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William Walsh (poet)

William Walsh, by Sir Godfrey Kneller, Bt.

William Walsh (6 October 1662 – 15 March 1708) of Abberley Hall, Worcestershire was an English poet and critic and a Whig politician who sat in the English and British House of Commons from 1698 to 1708.

Life

Walsh was the second of eight children born to Joseph and Elizabeth Walsh of Abberley Hall. The last of his siblings, Octavia Walsh, was also, secretly, a poet.[1] He entered Wadham College, Oxford, as a gentleman commoner in 1678. Leaving the university without a degree, he settled in his native county.[2]

Walsh was returned MP for Worcestershire in 1698, 1701 and 1702. In 1705 he sat for Richmond, Yorkshire. On the accession of Queen Anne he was made "gentleman of the horse," a post which he held till his death,[2] noted by Narcissus Luttrell on 18 March 1708.[3]

Works

Walsh wrote a Dialogue concerning Women, being a Defence of the Sex (1691), addressed to "Eugenia"; and Letters and Poems, Amorous and Gallant (preface dated 1692, printed in Jonson's Miscellany, 1716, and separately, 1736); love lyrics designed, says the author, to impart to the world "the faithful image of an amorous heart."[2][1]

It is not as a poet, however, but as the friend and correspondent of Alexander Pope that Walsh is remembered. Pope's Pastorals were submitted for his criticism by Wycherley in 1705, and Walsh then entered on a direct correspondence with the young poet. The letters are printed in Pope's Works (ed. Elwin and Courthope, vi. 49-60). Pope, who visited him at Abberley in 1707, set great value upon his opinion. "Mr Walsh used to tell me," he says, "that there was one way left of excelling; for though we had several great poets, we never had any one great poet that was correct, and he desired me to make that my study and my aim."[2]

The excessive eulogy accorded both by Dryden and Pope to Walsh must be accounted for partly on the ground of personal friendship. The life of Virgil prefixed to Dryden's translation, and a "Preface to the Pastorals with a short defence of Virgil, against some of the reflections of Monsieur Fontenella," both ascribed at one time to Walsh, were the work of Dr Knightly Chetwood (1650–1720). In 1704 Walsh collaborated with Sir John Vanbrugh and William Congreve in Squire Trelooby, an adaptation of Molière's farce Monsieur de Pourceaugnac. Walsh's Poems are included in Anderson's and other collections of the British poets.[2]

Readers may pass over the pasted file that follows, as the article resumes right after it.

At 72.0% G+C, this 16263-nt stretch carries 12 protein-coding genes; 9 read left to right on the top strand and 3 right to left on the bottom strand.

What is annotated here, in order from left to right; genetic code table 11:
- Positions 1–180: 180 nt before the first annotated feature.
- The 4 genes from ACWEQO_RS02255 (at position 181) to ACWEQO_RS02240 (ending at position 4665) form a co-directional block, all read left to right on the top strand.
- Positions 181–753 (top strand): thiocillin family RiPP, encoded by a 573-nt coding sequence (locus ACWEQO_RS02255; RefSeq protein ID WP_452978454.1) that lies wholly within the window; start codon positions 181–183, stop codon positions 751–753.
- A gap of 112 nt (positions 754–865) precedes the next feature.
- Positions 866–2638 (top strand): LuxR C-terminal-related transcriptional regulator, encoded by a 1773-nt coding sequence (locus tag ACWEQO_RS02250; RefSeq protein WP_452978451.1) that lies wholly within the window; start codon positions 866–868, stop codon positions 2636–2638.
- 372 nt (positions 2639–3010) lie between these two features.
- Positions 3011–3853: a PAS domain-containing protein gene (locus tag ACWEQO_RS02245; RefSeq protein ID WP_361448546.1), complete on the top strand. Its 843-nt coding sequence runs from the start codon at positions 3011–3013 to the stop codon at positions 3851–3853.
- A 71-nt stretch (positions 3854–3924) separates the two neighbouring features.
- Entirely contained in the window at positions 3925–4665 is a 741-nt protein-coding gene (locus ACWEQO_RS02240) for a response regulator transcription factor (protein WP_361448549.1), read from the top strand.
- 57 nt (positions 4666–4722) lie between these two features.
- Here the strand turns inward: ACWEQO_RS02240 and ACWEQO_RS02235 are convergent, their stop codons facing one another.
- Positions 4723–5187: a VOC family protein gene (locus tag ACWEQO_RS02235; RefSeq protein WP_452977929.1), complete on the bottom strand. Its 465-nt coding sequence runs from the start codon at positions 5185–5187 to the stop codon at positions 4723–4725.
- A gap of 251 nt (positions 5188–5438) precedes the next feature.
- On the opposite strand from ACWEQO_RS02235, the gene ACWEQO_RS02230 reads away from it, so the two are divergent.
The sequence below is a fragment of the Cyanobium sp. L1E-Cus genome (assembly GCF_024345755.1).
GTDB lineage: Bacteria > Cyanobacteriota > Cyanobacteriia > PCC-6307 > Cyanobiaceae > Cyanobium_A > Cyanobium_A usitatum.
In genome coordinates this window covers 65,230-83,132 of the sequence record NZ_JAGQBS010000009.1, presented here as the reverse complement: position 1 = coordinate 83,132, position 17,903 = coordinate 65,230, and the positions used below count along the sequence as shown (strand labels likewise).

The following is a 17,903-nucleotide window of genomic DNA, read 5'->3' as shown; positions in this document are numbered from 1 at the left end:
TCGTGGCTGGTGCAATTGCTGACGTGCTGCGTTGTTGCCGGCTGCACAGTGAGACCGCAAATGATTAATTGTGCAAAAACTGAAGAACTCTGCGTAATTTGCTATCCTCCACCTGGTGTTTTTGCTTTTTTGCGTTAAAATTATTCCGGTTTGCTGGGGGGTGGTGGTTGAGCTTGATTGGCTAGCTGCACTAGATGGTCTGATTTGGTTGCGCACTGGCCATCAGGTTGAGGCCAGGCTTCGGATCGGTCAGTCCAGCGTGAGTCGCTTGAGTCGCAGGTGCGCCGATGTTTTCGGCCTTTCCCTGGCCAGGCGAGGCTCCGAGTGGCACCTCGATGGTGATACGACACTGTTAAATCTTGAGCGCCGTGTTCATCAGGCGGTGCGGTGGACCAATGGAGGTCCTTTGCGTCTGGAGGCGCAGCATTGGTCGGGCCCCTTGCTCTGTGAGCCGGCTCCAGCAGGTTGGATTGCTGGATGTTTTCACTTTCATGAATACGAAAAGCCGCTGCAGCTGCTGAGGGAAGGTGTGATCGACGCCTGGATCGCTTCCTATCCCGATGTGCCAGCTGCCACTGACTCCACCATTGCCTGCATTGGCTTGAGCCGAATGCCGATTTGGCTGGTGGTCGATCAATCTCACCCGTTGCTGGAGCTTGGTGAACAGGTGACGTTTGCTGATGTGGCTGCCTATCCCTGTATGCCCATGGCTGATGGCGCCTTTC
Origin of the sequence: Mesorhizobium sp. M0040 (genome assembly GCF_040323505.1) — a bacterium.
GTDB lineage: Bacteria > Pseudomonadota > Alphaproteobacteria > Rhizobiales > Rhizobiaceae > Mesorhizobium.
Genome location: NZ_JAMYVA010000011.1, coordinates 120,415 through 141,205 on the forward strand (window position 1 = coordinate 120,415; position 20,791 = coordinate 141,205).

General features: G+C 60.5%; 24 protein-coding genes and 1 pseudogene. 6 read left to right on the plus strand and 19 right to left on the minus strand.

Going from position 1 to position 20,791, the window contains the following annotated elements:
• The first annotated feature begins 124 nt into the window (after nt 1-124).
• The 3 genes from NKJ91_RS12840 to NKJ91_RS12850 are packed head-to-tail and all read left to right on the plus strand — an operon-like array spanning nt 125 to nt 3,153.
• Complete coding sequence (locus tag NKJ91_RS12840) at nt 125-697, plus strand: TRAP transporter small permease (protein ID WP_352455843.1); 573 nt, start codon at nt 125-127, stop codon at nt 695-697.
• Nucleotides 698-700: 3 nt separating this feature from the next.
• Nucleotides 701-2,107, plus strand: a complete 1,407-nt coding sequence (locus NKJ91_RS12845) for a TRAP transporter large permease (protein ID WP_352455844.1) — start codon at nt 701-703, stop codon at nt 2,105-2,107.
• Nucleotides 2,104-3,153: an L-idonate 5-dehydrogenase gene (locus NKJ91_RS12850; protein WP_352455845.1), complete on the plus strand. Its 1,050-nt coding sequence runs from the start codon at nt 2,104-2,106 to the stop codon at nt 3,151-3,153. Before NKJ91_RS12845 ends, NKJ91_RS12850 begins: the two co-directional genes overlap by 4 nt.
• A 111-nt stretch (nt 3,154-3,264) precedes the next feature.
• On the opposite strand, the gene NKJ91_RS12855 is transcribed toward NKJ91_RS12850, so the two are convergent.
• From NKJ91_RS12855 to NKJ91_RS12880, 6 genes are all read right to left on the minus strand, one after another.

References

  1. ^ a b Sambrook.
  2. ^ a b c d e Chisholm 1911.
  3. ^ "WALSH, William (1662-1708), of Abberley, Worcs. and 'The Mews', nr. St. Martin's Lane, Covent Garden, Mdx". History of Parliament Online. Retrieved 2 May 2019.

Sources

Attribution:

Further reading

  • The Lives of the Poets, vol. iii. pp. 151 et seq., published 1753 as by Theophilus Cibber.

External links

Parliament of England
Preceded by
Thomas Foley
Edwin Sandys
Member of Parliament for Worcestershire
1698–1701
With: Sir John Pakington, Bt
Succeeded by
William Bromley
Sir John Pakington, Bt
Preceded by
William Bromley
Sir John Pakington, Bt
Member of Parliament for Worcestershire
1702–1705
With: Sir John Pakington, Bt
Succeeded by
William Bromley
Sir John Pakington, Bt
Preceded by
Wharton Dunch
Thomas Yorke
Member of Parliament for Richmond (Yorks.)
1705–1707
With: Thomas Yorke
Succeeded by
Parliament of Great Britain
Parliament of Great Britain
Preceded by
Parliament of England
Member of Parliament for Richmond (Yorks.)
1707–1708
With: Thomas Yorke
Succeeded by
Harry Mordaunt
Thomas Yorke
Court offices
Preceded by
Henry Ireton
Gentleman of the Horse
1702–1708
Succeeded by
Thomas Meredith

This page was last updated at 2021-05-09 06:56, update this pageView original page

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